Two reports in local newspapers, in Nelamangala and another near Chikkaballapur that highlighted the struggles of waste-pickers who had not received any sort of food support from anyone. Another article alluded to an old couple whose collected recyclable materials were burnt down by unknown persons. Hasiru Dala was quick to respond and supported wastepicker families in both cases.
This exercise has also led to the identification of new waste picker communities in the city. Two large areas of waste-pickers in the outskirts of Bangalore and one in an isolated area of Yelahanka zone were identified by citizens, in total 280 families who were supported with ration and grocery kits immediately.
As of 3rd June 2020, Hasiru Dala (along with partner organizations) has distributed the following across Karnataka, Tamil Nadu and Andhra Pradesh
Ration Care Kits – 46,606
Protein kits for children and young mothers – 3,358
Hygiene kits for children – 4,289
Hygiene kits for pregnant women and young mothers – 606
Fresh vegetable kits – 4,144
Highways closed, road barricaded and streets patrolled by cops ensuring the movement of volunteers and team members was a herculean task. With severe restrictions on movement, the challenge was to get permission for vehicle movement and individual passes for Hasiru Dala team members and volunteers. The task was way beyond organisations human resources to carry out the entire operation by itself, there was a need for a large number of volunteers. The organisation was given only 40 passes which proved highly insufficient keeping in mind the scale of operations. The
organization then approached local citizen associations around the packing centres for volunteers. In this way, the volunteers could walk to the packing centres from their homes.
One of the primary challenges during the lockdown was the procurement of food grains in this lockdown when markets were closed, and the transport was off the road. There was shortage of grains and other essentials in the wholesale market due to restrictions on transport and absence of labour. While initially the grains were procured from the government wholesale market, they were later procured directly from the mills several kilometres away from the city.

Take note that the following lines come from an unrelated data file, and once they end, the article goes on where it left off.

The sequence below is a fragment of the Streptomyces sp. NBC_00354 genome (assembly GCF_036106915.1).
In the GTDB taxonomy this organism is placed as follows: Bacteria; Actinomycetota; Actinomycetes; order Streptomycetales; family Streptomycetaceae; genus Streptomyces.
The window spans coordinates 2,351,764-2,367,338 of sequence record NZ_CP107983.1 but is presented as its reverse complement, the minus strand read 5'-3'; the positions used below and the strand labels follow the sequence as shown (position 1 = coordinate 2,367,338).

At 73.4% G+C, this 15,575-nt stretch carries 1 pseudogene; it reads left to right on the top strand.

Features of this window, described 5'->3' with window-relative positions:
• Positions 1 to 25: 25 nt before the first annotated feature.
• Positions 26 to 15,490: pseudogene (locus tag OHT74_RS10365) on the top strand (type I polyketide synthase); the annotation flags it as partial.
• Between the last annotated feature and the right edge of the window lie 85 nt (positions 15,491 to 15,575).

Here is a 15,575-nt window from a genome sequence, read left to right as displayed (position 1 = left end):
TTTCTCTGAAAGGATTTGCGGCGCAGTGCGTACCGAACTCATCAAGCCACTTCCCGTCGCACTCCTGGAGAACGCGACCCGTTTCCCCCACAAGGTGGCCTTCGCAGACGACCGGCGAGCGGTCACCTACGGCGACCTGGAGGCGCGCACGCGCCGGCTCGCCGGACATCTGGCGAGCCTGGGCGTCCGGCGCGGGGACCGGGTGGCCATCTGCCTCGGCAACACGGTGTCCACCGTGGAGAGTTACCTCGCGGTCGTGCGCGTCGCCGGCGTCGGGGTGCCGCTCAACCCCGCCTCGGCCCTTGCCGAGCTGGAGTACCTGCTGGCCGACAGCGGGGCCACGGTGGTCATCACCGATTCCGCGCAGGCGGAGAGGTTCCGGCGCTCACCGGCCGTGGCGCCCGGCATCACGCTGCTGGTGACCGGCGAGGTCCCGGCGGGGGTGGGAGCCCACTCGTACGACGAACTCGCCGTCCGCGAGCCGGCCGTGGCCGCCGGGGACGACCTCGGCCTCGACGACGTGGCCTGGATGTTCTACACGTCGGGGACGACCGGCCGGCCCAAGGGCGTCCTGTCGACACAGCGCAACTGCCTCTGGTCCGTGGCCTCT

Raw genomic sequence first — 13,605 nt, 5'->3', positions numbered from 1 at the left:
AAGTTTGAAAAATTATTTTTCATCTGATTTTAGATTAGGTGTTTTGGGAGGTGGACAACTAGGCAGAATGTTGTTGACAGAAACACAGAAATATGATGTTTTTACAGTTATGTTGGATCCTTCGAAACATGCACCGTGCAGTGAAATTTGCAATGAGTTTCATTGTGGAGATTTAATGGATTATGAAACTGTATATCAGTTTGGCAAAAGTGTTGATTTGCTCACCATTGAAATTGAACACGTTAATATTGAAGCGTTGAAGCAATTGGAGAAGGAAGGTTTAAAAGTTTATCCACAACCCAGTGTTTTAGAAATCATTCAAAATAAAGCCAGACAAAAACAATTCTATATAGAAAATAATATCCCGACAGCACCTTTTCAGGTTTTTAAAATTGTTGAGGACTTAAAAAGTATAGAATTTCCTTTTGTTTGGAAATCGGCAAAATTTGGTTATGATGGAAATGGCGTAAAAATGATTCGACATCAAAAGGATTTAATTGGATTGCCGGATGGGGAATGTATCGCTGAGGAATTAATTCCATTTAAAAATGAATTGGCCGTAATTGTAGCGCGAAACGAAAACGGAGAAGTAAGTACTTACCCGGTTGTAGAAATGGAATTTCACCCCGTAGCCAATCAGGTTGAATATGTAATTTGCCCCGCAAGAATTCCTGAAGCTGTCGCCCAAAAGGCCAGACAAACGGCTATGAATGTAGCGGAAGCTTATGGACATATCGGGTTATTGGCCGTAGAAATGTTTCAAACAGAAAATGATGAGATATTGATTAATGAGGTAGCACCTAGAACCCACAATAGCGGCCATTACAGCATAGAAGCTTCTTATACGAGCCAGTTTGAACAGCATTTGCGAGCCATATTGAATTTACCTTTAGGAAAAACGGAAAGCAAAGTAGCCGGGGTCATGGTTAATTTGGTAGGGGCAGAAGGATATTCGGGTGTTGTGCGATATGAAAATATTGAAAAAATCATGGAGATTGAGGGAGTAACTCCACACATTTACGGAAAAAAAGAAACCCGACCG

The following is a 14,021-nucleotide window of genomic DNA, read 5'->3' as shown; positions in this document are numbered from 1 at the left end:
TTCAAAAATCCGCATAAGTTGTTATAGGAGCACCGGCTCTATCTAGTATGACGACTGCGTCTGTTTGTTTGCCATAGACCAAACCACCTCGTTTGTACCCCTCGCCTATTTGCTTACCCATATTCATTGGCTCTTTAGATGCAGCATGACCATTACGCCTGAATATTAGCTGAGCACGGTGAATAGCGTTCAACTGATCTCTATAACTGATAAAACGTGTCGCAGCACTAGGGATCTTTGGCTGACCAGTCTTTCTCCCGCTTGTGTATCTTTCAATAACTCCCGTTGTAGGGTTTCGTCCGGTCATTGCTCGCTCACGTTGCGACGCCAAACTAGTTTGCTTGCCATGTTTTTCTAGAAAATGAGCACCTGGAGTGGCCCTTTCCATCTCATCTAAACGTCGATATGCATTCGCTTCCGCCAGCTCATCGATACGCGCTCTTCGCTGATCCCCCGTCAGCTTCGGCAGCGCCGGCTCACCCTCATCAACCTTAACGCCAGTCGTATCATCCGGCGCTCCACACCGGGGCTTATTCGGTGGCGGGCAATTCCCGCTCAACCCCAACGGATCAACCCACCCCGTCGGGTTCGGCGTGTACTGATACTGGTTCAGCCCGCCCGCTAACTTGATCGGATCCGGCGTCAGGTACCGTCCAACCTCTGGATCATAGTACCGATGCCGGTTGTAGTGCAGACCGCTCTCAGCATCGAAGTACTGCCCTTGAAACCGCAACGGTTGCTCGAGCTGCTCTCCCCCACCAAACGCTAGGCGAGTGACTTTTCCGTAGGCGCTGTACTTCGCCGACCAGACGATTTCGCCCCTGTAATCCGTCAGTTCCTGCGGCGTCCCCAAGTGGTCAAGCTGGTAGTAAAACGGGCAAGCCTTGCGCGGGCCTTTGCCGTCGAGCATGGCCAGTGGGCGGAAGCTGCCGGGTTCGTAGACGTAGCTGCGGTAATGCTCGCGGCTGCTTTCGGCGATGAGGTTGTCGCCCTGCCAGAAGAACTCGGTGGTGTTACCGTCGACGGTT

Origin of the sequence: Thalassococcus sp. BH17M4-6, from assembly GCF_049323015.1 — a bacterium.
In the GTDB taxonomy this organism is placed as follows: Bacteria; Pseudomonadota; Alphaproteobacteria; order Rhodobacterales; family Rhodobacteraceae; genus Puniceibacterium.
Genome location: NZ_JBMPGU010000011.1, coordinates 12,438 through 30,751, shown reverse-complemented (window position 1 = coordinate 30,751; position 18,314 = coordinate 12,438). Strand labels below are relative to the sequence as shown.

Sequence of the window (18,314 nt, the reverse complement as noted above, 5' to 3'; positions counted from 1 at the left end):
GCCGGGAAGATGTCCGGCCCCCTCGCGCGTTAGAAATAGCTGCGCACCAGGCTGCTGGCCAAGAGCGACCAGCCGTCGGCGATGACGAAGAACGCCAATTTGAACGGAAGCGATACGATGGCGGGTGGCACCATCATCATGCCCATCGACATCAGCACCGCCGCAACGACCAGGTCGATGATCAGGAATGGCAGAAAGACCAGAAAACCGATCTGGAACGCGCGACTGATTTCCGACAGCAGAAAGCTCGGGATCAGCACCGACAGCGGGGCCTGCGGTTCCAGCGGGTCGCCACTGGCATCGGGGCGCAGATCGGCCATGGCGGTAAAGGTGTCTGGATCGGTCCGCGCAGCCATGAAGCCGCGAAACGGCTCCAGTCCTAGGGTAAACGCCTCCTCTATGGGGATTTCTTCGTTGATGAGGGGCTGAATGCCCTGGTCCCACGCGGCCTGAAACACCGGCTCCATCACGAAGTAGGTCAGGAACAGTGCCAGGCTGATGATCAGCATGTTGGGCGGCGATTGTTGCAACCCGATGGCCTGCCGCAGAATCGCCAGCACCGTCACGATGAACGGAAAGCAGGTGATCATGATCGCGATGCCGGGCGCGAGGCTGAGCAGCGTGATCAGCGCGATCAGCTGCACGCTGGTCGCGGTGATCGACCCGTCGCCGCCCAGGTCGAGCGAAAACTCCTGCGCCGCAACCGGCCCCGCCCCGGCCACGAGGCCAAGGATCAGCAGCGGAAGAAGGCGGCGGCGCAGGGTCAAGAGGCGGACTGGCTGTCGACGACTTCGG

The other challenge was setting up distribution channels for relief. The special food kits were packed on the food habits of beneficiaries. The organisation had to ensure that the relevant kits are being distributed in specific areas and there is no duplication of distribution.
The community leaders ensured the distribution is transparent. The leaders used to gave tokens and were highly active in the distribution of food kits in their localities. The staff members and volunteers packed and distributed food kits with a view that they must ensure that these kits reach their own people and to everyone. The state and municipal governments have been supportive so far in the distribution of relief material. In one of the instances, during the distribution of kits in lockdown the workers had to take help of police personnel when their vehicle was surrounded by a desperate crowd.
The presence of cops ensured that physical distance is maintained, and the relief reaches to every person in the locality
The previous data which the organisation has collected of families and localities proved very helpful in this turbulent situation. The support of community members is crucial in the distribution of food kits, their support and trust ensure that it reaches everybody. The data of beneficiaries helped us to cross-check whether every deserving family has received the kit or not. The cell phone numbers of the families and community members were used to call to check if the packets reached the families or not. Such measures helped in maintaining transparency and accountability of those who were in distribution.
Dry Waste Collection Centres (DWCCs)